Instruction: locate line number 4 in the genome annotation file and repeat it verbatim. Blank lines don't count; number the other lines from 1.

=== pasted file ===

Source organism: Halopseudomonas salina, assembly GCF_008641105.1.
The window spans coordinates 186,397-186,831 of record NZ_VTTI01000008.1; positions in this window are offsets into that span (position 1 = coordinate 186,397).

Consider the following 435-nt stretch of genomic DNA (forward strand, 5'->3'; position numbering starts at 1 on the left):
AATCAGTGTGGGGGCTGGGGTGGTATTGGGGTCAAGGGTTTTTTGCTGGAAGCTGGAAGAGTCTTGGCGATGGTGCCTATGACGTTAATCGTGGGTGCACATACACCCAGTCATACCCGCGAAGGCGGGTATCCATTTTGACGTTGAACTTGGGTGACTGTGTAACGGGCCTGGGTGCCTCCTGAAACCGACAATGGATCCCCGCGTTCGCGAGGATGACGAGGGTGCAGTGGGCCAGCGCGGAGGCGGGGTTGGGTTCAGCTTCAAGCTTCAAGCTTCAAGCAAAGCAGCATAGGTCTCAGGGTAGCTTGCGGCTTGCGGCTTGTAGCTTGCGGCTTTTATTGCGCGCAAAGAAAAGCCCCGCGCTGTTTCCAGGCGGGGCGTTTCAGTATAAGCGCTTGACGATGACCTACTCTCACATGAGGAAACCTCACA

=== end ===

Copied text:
AATCAGTGTGGGGGCTGGGGTGGTATTGGGGTCAAGGGTTTTTTGCTGGAAGCTGGAAGAGTCTTGGCGATGGTGCCTATGACGTTAATCGTGGGTGCACATACACCCAGTCATACCCGCGAAGGCGGGTATCCATTTTGACGTTGAACTTGGGTGACTGTGTAACGGGCCTGGGTGCCTCCTGAAACCGACAATGGATCCCCGCGTTCGCGAGGATGACGAGGGTGCAGTGGGCCAGCGCGGAGGCGGGGTTGGGTTCAGCTTCAAGCTTCAAGCTTCAAGCAAAGCAGCATAGGTCTCAGGGTAGCTTGCGGCTTGCGGCTTGTAGCTTGCGGCTTTTATTGCGCGCAAAGAAAAGCCCCGCGCTGTTTCCAGGCGGGGCGTTTCAGTATAAGCGCTTGACGATGACCTACTCTCACATGAGGAAACCTCACA